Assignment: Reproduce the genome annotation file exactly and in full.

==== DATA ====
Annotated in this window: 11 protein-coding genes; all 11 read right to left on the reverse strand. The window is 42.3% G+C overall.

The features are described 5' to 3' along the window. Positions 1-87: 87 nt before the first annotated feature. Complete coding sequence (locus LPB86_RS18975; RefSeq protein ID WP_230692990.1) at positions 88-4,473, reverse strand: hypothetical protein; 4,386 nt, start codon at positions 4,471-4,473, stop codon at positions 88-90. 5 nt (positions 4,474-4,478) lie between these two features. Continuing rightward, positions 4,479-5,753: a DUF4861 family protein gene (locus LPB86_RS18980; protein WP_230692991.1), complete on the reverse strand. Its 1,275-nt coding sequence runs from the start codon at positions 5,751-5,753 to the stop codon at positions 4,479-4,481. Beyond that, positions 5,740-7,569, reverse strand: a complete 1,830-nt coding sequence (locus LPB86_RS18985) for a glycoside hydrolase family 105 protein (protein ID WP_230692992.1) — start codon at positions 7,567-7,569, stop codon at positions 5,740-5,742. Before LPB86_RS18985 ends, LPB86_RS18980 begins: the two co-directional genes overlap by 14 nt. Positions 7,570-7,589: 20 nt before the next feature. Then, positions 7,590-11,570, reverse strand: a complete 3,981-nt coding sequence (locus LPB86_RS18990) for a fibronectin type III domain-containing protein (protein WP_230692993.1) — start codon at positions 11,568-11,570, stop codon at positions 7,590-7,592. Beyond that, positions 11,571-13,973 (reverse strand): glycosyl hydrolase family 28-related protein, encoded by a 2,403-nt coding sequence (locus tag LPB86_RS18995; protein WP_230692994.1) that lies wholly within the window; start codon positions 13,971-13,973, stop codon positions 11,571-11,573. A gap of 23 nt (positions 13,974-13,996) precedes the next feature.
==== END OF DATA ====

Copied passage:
Annotated in this window: 11 protein-coding genes; all 11 read right to left on the reverse strand. The window is 42.3% G+C overall.

The features are described 5' to 3' along the window. Positions 1-87: 87 nt before the first annotated feature. Complete coding sequence (locus LPB86_RS18975; RefSeq protein ID WP_230692990.1) at positions 88-4,473, reverse strand: hypothetical protein; 4,386 nt, start codon at positions 4,471-4,473, stop codon at positions 88-90. 5 nt (positions 4,474-4,478) lie between these two features. Continuing rightward, positions 4,479-5,753: a DUF4861 family protein gene (locus LPB86_RS18980; protein WP_230692991.1), complete on the reverse strand. Its 1,275-nt coding sequence runs from the start codon at positions 5,751-5,753 to the stop codon at positions 4,479-4,481. Beyond that, positions 5,740-7,569, reverse strand: a complete 1,830-nt coding sequence (locus LPB86_RS18985) for a glycoside hydrolase family 105 protein (protein ID WP_230692992.1) — start codon at positions 7,567-7,569, stop codon at positions 5,740-5,742. Before LPB86_RS18985 ends, LPB86_RS18980 begins: the two co-directional genes overlap by 14 nt. Positions 7,570-7,589: 20 nt before the next feature. Then, positions 7,590-11,570, reverse strand: a complete 3,981-nt coding sequence (locus LPB86_RS18990) for a fibronectin type III domain-containing protein (protein WP_230692993.1) — start codon at positions 11,568-11,570, stop codon at positions 7,590-7,592. Beyond that, positions 11,571-13,973 (reverse strand): glycosyl hydrolase family 28-related protein, encoded by a 2,403-nt coding sequence (locus tag LPB86_RS18995; protein WP_230692994.1) that lies wholly within the window; start codon positions 13,971-13,973, stop codon positions 11,571-11,573. A gap of 23 nt (positions 13,974-13,996) precedes the next feature.